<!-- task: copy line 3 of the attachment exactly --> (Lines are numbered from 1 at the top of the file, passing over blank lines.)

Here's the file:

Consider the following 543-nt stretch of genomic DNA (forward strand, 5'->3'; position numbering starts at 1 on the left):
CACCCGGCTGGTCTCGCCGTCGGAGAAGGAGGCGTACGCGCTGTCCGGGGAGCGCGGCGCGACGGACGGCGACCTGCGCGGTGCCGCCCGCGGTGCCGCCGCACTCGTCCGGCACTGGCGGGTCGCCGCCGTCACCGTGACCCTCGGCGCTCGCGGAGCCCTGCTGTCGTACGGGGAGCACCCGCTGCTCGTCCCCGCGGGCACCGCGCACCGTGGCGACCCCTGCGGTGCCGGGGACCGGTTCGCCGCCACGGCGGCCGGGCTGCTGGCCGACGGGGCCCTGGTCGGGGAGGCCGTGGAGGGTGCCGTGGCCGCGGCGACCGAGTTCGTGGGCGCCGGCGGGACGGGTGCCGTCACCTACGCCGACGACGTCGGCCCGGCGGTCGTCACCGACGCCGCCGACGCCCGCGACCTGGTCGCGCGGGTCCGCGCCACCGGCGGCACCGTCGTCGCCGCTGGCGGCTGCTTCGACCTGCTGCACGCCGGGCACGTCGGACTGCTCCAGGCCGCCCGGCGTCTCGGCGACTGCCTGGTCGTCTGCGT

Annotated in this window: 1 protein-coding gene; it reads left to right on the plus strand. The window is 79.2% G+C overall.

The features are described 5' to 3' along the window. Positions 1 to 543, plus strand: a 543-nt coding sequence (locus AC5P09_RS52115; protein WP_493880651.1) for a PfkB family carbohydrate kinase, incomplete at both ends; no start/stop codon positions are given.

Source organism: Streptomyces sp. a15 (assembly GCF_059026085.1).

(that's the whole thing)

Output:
Annotated in this window: 1 protein-coding gene; it reads left to right on the plus strand. The window is 79.2% G+C overall.